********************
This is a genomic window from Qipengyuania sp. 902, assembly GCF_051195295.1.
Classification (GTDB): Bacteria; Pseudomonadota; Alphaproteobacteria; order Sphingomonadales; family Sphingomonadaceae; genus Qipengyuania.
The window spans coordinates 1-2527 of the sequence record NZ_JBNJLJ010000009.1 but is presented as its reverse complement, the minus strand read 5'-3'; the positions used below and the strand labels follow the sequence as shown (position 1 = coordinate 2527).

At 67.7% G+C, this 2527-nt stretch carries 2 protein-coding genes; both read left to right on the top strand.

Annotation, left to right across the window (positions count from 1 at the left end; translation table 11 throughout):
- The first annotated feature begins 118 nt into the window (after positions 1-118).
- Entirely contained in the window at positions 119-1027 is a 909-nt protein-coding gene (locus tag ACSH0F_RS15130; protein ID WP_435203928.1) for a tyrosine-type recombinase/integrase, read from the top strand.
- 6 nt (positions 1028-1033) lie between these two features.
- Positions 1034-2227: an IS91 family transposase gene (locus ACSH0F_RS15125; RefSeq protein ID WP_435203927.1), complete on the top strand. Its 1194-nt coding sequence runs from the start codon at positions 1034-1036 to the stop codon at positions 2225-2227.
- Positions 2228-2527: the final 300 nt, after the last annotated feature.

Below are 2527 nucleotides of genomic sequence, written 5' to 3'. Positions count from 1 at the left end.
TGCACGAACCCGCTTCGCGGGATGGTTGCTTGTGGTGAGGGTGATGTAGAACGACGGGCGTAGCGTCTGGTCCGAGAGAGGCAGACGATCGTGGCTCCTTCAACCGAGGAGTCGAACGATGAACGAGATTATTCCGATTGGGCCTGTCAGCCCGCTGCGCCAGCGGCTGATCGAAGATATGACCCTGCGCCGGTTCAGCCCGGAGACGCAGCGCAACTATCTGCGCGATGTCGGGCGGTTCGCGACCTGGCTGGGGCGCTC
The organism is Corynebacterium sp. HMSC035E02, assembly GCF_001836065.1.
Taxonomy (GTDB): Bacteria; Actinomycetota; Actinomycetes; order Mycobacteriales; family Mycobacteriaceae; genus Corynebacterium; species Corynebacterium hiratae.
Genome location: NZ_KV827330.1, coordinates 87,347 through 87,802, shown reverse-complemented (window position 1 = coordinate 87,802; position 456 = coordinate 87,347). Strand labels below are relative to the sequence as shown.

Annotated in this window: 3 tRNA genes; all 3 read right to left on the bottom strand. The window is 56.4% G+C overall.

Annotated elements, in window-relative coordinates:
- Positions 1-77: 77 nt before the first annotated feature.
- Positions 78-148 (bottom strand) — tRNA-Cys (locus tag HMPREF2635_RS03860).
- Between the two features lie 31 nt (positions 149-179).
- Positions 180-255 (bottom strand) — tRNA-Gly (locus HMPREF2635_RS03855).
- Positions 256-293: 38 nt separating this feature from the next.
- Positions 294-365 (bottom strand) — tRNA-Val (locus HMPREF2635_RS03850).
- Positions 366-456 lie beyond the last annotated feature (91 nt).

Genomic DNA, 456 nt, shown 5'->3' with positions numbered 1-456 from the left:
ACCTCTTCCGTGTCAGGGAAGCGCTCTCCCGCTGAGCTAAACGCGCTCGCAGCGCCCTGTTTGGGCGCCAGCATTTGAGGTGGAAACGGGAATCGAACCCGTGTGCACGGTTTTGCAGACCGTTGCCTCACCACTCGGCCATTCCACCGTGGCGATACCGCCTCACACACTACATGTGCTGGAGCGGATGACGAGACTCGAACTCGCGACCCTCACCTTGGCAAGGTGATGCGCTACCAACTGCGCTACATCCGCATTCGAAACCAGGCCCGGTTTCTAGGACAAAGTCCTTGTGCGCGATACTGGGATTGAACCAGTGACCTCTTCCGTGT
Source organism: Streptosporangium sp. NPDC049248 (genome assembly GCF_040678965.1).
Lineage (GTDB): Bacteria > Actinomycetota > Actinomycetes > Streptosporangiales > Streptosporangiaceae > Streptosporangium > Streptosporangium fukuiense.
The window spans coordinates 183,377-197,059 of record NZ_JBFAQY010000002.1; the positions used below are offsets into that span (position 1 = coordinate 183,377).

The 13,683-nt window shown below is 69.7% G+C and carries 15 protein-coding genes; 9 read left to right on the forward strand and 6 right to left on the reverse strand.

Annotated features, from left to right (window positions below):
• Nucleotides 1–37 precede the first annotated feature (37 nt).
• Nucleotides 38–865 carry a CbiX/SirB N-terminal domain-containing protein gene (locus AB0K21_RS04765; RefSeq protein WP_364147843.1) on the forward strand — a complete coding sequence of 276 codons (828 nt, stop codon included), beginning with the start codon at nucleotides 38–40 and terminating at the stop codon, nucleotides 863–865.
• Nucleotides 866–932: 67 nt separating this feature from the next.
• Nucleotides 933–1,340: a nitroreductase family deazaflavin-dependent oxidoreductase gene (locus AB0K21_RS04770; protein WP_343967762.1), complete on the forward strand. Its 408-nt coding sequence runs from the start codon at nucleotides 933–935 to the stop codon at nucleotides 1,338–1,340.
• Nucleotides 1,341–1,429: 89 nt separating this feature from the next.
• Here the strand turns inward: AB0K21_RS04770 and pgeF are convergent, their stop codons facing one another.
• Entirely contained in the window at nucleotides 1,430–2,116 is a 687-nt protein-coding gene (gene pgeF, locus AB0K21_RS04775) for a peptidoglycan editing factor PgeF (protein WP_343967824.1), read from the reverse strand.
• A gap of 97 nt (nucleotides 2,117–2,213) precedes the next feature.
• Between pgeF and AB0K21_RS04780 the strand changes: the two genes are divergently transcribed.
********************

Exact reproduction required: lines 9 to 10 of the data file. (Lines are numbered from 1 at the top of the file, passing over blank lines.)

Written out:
- Positions 1034-2227: an IS91 family transposase gene (locus ACSH0F_RS15125; RefSeq protein ID WP_435203927.1), complete on the top strand. Its 1194-nt coding sequence runs from the start codon at positions 1034-1036 to the stop codon at positions 2225-2227.
- Positions 2228-2527: the final 300 nt, after the last annotated feature.